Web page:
Tuesday 21 January 2014

The Shakti temple of Kshanambike

Nimishamba in Ganjam near Srirangapatna is well-known for its temple dedicated to Nimishamba.
The name Nimishamba has been given to the Goddess as she is believed to grant the wishes or request of a devotee within a minute. In Kannada the word Nimisha means a minute and Amma is mother. Therefore, Nimishamba means a mother who gives boon or grants a wish in a minute.
While the Nimishamba temple is very well-known and thousands visit the shrine every day, there is a temple of another similar Goddess which is not as well-known as Nimishamba.
This is the temple which houses the Kshanambike. Like Nimishamba, this temple too id dedicate to a Goddess and it is located in Srirangapatna itself.
The temple of  Goddess Kshanambika is an ancient one and this is believed to be much older and more powerful than Nimishamba.
If Nimishamba grants wishes in a minute (nimisha), the Kshanambika is said to fulfill the wishes of the devotees within a second (kshana).
In Kannada, the word mans a second and Kshanambika means the Goddess who grants boon in  second. The main source of power of the Goddess here is a bijakdhara garbhita srichakra.
T he Srichakra is a geometrical representation of the universe and this is vital component of yantra worship. The mandala within the Srichakra is believed to activate the energies both within and outside the devotee.
Geometrically, the Srichakra is formed by the intersection of nine isosceles triangles which intersect at various points. While four of the triangles are upright and represent Shiva, the five inverted triangles represent Shakti. All the nine triangles together signify the nine fundamental elements of  skin, blood, flesh, fat, bone,  semen, marrow, breath and the individual soul.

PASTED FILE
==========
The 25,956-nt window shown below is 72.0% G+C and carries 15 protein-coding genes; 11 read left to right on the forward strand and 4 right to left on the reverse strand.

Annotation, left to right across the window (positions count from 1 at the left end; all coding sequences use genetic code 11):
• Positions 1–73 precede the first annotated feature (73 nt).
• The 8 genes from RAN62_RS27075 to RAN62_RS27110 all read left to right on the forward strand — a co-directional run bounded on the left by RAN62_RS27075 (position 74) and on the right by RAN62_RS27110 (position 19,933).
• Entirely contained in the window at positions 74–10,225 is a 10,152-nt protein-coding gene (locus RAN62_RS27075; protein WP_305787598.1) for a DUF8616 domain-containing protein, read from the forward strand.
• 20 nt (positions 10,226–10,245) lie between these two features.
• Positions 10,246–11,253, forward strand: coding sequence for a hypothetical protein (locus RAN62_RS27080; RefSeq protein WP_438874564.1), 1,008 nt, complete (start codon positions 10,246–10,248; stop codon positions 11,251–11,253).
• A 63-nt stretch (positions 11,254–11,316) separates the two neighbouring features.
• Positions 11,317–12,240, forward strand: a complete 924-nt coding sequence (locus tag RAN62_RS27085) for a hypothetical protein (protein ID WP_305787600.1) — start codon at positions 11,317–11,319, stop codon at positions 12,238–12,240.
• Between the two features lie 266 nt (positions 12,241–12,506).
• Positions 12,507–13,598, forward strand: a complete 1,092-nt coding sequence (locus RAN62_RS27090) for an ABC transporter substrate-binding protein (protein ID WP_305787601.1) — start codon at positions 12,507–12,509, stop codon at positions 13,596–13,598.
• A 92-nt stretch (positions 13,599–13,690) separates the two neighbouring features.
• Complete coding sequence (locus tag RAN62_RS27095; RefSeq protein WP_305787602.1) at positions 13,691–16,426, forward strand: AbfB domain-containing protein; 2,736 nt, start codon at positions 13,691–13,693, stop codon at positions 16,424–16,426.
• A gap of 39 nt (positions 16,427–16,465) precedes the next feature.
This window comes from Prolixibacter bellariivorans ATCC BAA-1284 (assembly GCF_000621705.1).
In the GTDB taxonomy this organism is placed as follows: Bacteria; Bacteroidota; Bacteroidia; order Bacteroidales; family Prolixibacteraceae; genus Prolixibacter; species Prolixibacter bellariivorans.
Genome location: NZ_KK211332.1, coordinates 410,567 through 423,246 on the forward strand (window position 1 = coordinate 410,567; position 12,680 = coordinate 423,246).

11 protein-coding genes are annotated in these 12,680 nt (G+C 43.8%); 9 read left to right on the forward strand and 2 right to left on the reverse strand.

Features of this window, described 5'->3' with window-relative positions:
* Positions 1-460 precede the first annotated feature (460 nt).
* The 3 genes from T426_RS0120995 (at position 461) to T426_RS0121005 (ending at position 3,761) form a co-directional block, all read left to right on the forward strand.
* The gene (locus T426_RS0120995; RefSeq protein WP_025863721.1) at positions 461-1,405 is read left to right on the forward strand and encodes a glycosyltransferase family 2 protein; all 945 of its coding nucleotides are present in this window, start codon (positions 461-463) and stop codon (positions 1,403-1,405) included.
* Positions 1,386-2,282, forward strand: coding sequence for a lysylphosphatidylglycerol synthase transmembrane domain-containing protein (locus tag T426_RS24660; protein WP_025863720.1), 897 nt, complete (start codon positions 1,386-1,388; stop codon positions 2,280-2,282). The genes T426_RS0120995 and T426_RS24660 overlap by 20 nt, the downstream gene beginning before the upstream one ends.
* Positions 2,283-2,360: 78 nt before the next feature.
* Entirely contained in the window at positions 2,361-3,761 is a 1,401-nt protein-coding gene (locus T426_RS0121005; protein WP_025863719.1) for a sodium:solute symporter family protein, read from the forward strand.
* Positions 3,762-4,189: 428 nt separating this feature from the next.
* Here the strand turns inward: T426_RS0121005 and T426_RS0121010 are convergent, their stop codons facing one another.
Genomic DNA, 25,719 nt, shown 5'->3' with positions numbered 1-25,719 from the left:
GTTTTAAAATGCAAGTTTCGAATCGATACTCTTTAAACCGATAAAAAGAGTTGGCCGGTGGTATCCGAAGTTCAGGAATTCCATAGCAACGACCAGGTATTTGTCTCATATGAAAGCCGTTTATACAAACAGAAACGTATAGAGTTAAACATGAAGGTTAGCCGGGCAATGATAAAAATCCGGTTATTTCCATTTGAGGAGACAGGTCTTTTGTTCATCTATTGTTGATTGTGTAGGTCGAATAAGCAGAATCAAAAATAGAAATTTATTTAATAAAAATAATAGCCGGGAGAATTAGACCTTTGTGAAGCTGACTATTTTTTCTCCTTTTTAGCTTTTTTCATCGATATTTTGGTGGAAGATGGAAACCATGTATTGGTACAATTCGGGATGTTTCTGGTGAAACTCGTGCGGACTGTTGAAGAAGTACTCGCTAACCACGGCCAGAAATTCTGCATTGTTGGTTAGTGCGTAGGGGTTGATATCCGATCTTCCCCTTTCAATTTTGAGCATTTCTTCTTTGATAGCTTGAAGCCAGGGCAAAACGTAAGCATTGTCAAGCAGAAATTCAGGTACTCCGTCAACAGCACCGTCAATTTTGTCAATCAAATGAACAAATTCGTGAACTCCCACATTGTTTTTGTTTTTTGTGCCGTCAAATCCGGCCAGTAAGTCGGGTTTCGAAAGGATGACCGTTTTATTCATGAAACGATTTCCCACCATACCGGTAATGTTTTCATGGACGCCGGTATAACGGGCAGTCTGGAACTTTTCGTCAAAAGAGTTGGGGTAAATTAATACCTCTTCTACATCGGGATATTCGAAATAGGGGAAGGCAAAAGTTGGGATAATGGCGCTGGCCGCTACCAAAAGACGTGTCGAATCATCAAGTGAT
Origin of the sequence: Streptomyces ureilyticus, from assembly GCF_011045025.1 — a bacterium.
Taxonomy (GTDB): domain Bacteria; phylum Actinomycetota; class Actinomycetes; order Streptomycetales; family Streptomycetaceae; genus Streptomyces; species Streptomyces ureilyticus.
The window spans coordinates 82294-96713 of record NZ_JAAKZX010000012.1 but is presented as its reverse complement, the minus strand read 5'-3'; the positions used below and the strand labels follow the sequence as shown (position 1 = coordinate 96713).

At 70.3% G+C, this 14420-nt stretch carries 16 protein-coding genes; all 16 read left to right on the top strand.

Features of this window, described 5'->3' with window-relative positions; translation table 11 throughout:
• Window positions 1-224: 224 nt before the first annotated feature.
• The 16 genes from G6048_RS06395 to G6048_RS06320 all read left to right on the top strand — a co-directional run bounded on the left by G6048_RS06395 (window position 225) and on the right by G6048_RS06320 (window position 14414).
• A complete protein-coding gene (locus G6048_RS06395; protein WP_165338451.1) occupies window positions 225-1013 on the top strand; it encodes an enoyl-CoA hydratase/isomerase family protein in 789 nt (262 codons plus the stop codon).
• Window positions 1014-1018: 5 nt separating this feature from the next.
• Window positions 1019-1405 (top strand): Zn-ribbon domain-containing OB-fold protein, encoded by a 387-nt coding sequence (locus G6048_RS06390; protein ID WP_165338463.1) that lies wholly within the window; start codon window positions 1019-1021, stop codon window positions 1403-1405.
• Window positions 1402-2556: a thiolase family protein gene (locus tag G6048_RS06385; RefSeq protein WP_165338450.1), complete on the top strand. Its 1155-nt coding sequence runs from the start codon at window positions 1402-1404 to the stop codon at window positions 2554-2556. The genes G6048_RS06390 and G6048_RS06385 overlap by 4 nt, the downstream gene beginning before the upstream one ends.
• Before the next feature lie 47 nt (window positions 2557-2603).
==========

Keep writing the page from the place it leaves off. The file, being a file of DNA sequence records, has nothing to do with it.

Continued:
This Srichakra can still be seen in front of the idol of the Goddess Kshanambika. Incidentally, an Astamangala Prashna conducted at the temple has revealed the antiquity of the Srichakra and the Shakti that radiates from the Chakraraja.
The temple of  Kshanambika is located in Srirangapatna itself and it is easy to locate it. If there is any difficulty, locals will be able to guide you to the temple.
The temple is located within the fort and nearby is the Hanuman Temple and the Jumam Masjid.
One can visit both the Nimishamba and Kshanambike temples and both are closely associated with Shakti. If fact, you can club visit to both temples by going in your own transport or hiring an autorickshaw. 

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